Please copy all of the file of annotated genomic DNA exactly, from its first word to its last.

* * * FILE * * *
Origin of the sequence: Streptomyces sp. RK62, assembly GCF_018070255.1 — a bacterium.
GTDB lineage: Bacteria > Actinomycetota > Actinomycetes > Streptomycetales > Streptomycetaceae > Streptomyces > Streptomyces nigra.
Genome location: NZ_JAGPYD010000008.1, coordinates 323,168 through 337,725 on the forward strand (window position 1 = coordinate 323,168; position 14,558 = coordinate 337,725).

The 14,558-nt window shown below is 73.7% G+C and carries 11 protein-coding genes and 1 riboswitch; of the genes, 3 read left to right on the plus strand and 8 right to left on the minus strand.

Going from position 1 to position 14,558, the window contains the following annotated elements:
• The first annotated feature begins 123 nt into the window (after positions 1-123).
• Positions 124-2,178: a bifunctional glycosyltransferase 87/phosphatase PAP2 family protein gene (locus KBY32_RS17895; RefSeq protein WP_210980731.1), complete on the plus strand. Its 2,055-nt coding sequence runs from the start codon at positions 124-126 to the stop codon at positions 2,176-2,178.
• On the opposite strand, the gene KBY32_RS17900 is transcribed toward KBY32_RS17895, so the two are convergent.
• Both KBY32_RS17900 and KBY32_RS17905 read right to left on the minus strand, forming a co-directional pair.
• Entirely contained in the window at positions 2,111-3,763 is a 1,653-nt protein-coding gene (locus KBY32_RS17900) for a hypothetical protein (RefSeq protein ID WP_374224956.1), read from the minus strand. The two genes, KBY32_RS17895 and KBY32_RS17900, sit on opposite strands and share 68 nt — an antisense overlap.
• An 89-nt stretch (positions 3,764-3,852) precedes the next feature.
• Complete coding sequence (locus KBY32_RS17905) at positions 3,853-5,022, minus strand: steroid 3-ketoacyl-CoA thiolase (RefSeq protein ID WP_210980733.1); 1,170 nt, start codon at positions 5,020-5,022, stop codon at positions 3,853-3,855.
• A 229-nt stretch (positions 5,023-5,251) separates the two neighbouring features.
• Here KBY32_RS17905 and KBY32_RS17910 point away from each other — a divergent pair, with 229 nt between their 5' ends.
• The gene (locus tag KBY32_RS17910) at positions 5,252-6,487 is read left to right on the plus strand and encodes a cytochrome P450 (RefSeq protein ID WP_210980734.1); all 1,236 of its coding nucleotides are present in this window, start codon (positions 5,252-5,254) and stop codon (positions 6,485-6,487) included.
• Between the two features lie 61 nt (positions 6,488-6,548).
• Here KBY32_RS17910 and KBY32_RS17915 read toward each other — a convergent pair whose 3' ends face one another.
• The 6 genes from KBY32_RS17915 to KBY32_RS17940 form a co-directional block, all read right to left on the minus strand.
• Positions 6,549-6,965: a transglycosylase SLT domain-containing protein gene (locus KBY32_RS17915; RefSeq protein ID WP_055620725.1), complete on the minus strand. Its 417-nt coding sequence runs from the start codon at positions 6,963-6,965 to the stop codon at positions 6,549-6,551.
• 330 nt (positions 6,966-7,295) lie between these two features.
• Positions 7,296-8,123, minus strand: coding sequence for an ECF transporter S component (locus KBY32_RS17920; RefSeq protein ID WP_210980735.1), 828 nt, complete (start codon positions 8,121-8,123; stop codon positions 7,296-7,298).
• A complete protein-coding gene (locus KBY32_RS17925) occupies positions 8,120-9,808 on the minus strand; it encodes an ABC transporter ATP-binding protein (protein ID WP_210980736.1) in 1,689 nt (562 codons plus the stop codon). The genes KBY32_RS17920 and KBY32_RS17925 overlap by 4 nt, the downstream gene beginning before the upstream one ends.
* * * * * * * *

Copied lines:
Origin of the sequence: Streptomyces sp. RK62, assembly GCF_018070255.1 — a bacterium.
GTDB lineage: Bacteria > Actinomycetota > Actinomycetes > Streptomycetales > Streptomycetaceae > Streptomyces > Streptomyces nigra.
Genome location: NZ_JAGPYD010000008.1, coordinates 323,168 through 337,725 on the forward strand (window position 1 = coordinate 323,168; position 14,558 = coordinate 337,725).

The 14,558-nt window shown below is 73.7% G+C and carries 11 protein-coding genes and 1 riboswitch; of the genes, 3 read left to right on the plus strand and 8 right to left on the minus strand.

Going from position 1 to position 14,558, the window contains the following annotated elements:
• The first annotated feature begins 123 nt into the window (after positions 1-123).
• Positions 124-2,178: a bifunctional glycosyltransferase 87/phosphatase PAP2 family protein gene (locus KBY32_RS17895; RefSeq protein WP_210980731.1), complete on the plus strand. Its 2,055-nt coding sequence runs from the start codon at positions 124-126 to the stop codon at positions 2,176-2,178.
• On the opposite strand, the gene KBY32_RS17900 is transcribed toward KBY32_RS17895, so the two are convergent.
• Both KBY32_RS17900 and KBY32_RS17905 read right to left on the minus strand, forming a co-directional pair.
• Entirely contained in the window at positions 2,111-3,763 is a 1,653-nt protein-coding gene (locus KBY32_RS17900) for a hypothetical protein (RefSeq protein ID WP_374224956.1), read from the minus strand. The two genes, KBY32_RS17895 and KBY32_RS17900, sit on opposite strands and share 68 nt — an antisense overlap.
• An 89-nt stretch (positions 3,764-3,852) precedes the next feature.
• Complete coding sequence (locus KBY32_RS17905) at positions 3,853-5,022, minus strand: steroid 3-ketoacyl-CoA thiolase (RefSeq protein ID WP_210980733.1); 1,170 nt, start codon at positions 5,020-5,022, stop codon at positions 3,853-3,855.
• A 229-nt stretch (positions 5,023-5,251) separates the two neighbouring features.
• Here KBY32_RS17905 and KBY32_RS17910 point away from each other — a divergent pair, with 229 nt between their 5' ends.
• The gene (locus tag KBY32_RS17910) at positions 5,252-6,487 is read left to right on the plus strand and encodes a cytochrome P450 (RefSeq protein ID WP_210980734.1); all 1,236 of its coding nucleotides are present in this window, start codon (positions 5,252-5,254) and stop codon (positions 6,485-6,487) included.
• Between the two features lie 61 nt (positions 6,488-6,548).
• Here KBY32_RS17910 and KBY32_RS17915 read toward each other — a convergent pair whose 3' ends face one another.
• The 6 genes from KBY32_RS17915 to KBY32_RS17940 form a co-directional block, all read right to left on the minus strand.
• Positions 6,549-6,965: a transglycosylase SLT domain-containing protein gene (locus KBY32_RS17915; RefSeq protein ID WP_055620725.1), complete on the minus strand. Its 417-nt coding sequence runs from the start codon at positions 6,963-6,965 to the stop codon at positions 6,549-6,551.
• 330 nt (positions 6,966-7,295) lie between these two features.
• Positions 7,296-8,123, minus strand: coding sequence for an ECF transporter S component (locus KBY32_RS17920; RefSeq protein ID WP_210980735.1), 828 nt, complete (start codon positions 8,121-8,123; stop codon positions 7,296-7,298).
• A complete protein-coding gene (locus KBY32_RS17925) occupies positions 8,120-9,808 on the minus strand; it encodes an ABC transporter ATP-binding protein (protein ID WP_210980736.1) in 1,689 nt (562 codons plus the stop codon). The genes KBY32_RS17920 and KBY32_RS17925 overlap by 4 nt, the downstream gene beginning before the upstream one ends.